2011: A Chiefs Oddyssey – Jason’s #9


It’s outlandish how many of those natural disasters happened to us this season, Kev.  Early in the year, folks were canoeing on SU’s campus.  Then, the earthquake in Pawtucket.  And our hurricane in Allentown.  Somehow, we went tornado-free.  We replaced the cyclone with May 7th in Durham.

#9:  Ain’t it just like a friend of mine to hit me from behind?

It was either that or “a silver tear appearing now.”  They’re both appropriate for what happened in North Carolina–in my mind and yours–on the first Saturday of the fifth month of 2011.

After six Chiefs turns at bat, the score was 0-0.  Yunesky Maya and Alex Torres wouldn’t budge on the mound.  Six total hits were on the board after the top of the sixth.  Durham, though, got a pair of runs in the bottom of the inning as Justin Ruggiano doubled home Desmond Jennings.  Russ Canzler brought Ruggiano home with a single to right-center field.  With the Chiefs’ batting average last in pro baseball at that time, the idea of two runs before nine outs seemed rather loopy.

With Boomer Whiting at first with one out in the eighth, though, Alex Valdez bashed a two-run homer to tie the game (and continue to shoehorn himself onto this Top 12).  That’s where the score stood into the 11th inning.  For a Chiefs team which had won just two of its last 11 games, the sheer prospect of a comeback win contained restorative nutrients.

In the top of the second extra inning, the Chiefs unloaded.  With Carlos Maldonado at first, Bulls manager Charlie Montoyo replaced Ryan Reid with soft-throwing R.J. Swindle, a veteran of the International League whose offspeed pitch was known to travel slower than the average Edsel.  Corey Brown, reputedly a fastball hitter, was the opponent.  After a first-pitch strike, Brown mauled an offspeed pitch to right field for a two-run homer.  Later in the inning, Jhonatan Solano’s double scored Tug Hulett and the Chiefs’ 11th-inning lead bulged to three.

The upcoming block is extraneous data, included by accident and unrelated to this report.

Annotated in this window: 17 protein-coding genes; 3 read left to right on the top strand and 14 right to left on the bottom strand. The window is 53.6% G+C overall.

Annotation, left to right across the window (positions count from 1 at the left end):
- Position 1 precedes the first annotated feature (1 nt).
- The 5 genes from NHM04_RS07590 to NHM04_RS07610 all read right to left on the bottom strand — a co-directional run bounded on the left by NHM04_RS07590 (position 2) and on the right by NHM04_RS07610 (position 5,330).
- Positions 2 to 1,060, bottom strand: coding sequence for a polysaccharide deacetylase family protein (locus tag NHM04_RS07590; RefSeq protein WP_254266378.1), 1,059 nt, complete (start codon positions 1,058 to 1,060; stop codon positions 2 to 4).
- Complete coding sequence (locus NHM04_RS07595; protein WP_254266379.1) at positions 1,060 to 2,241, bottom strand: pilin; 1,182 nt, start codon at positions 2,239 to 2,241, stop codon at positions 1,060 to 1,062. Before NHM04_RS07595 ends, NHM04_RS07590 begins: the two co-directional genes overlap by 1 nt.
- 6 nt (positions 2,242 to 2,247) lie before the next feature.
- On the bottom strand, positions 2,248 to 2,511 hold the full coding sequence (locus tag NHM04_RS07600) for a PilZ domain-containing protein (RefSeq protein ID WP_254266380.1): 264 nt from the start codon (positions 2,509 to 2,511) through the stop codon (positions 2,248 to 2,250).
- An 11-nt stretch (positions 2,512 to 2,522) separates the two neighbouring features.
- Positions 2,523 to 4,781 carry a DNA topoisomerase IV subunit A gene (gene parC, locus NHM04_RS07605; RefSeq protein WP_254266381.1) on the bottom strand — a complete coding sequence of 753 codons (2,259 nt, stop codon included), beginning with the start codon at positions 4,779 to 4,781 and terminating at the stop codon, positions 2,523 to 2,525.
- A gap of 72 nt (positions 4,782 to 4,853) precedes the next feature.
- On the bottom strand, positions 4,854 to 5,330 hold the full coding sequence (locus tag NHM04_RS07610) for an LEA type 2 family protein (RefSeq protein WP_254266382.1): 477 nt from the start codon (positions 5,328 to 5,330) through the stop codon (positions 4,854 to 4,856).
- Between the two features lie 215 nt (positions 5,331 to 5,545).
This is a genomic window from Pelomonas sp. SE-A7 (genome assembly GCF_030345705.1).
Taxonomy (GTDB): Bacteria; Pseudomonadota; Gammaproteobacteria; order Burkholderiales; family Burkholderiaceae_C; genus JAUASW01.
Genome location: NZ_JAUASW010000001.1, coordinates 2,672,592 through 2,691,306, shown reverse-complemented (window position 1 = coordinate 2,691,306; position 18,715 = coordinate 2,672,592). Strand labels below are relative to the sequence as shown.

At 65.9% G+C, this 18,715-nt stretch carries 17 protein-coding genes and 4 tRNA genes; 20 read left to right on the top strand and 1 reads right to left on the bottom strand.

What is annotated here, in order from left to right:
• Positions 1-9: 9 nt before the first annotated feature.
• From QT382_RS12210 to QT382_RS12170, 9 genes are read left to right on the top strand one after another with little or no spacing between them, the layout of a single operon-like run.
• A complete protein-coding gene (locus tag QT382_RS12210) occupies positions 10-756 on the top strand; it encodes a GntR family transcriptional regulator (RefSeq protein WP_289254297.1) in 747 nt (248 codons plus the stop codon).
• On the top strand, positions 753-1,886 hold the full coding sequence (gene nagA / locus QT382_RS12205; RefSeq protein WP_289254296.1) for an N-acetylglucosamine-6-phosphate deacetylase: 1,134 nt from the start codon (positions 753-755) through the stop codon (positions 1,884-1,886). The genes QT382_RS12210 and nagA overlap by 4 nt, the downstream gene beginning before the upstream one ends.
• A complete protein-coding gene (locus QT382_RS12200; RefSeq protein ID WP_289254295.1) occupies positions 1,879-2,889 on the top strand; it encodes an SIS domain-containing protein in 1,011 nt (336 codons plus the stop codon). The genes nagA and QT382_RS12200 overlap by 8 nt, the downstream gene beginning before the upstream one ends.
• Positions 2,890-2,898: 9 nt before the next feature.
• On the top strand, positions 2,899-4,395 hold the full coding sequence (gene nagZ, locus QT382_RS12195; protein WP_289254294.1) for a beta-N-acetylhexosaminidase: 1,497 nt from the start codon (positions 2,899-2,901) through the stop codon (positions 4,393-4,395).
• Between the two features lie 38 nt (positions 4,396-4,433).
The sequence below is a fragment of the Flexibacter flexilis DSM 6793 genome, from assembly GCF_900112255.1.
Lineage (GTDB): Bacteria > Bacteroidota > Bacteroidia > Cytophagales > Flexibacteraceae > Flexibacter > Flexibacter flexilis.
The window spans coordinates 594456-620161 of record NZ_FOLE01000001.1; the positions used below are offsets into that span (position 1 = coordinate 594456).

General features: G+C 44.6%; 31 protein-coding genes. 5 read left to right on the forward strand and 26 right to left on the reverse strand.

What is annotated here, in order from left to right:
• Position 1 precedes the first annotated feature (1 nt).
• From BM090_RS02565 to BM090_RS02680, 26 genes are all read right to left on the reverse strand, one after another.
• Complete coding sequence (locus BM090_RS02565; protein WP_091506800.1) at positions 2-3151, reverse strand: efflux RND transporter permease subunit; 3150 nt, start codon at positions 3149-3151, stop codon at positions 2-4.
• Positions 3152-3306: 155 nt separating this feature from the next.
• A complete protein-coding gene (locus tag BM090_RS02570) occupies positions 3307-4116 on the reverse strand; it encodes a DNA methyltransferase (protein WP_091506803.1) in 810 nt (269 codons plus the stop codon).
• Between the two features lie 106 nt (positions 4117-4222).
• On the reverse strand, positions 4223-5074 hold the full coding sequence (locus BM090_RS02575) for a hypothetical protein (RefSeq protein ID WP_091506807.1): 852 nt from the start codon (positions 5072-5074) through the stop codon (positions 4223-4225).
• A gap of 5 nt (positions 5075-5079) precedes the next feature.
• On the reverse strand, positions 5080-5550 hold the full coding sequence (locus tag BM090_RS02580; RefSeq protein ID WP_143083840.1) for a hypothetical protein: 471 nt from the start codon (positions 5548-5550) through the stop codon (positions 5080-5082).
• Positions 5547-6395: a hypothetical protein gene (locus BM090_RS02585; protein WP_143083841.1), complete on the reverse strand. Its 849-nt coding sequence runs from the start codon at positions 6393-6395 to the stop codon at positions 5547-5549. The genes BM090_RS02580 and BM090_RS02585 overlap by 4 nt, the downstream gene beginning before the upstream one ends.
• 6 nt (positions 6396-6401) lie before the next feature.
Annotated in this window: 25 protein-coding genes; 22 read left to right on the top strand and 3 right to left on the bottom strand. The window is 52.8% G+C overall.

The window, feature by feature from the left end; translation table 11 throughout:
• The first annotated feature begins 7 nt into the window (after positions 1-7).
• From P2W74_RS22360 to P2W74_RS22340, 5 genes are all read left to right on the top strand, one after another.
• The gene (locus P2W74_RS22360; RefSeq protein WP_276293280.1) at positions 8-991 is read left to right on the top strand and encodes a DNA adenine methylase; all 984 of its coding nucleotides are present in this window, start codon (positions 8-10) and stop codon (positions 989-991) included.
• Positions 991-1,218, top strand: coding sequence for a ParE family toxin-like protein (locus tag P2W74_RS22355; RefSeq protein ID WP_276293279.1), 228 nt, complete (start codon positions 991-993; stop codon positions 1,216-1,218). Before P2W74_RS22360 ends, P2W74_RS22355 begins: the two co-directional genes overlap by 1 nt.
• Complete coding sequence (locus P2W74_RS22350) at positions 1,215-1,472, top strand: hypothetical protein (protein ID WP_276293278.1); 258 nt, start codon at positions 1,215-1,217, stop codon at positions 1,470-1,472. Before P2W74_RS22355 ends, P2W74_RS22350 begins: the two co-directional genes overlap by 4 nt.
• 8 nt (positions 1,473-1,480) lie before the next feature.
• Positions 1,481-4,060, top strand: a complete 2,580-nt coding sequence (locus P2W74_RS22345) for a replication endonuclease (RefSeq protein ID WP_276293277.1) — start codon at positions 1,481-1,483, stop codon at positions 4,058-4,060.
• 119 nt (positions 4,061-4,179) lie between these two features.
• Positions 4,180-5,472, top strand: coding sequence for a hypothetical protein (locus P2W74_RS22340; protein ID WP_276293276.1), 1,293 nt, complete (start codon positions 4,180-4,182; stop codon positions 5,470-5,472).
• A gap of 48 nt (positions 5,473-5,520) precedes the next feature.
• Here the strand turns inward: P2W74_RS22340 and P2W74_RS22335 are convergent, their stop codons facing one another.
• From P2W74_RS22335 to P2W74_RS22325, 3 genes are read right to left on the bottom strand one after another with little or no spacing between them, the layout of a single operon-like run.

But.  Durham got one last chance.  One green-double-zero-times-royal-flush-times-Clippers-win-the-finals chance.

To paraphrase an old musical, a funny thing happened on the way to the win column.

I choose to listen to Zero Mostel sing as a Roman slave than to dwell on this game.  I hope you will do the same.

Up three, J.D. Martin came in for Josh Wilkie.  The first batter Martin faced, Chris Carter, did this:

Evidently I felt extra foreboding that day.  I didn’t know it then.  Robinson Chirinos struck out.  Whew.  Russ Canzler walked.  Randy Knorr brought Adam Carr in.  Leslie Anderson singled.  Omar Luna struck out.  Double whew.  Then Ray Olmedo walked.  Bases loaded.  Desmond Jennings walked.  5-4.  Then, this:

For those of you who like intense jubilation in an informed, yet spiteful package, here’s how my friend Neil Solondz called it in Durham:

Can’t you imagine Neil wagging his finger at me as he says “How about that?”  Dr. Claw has nothing on Solondz.

Kev, as I recall, you were accepting an award that night.  Seems to me that it was for “Most loyal coolatta drinker in Central New York.”  Am I remembering correctly?

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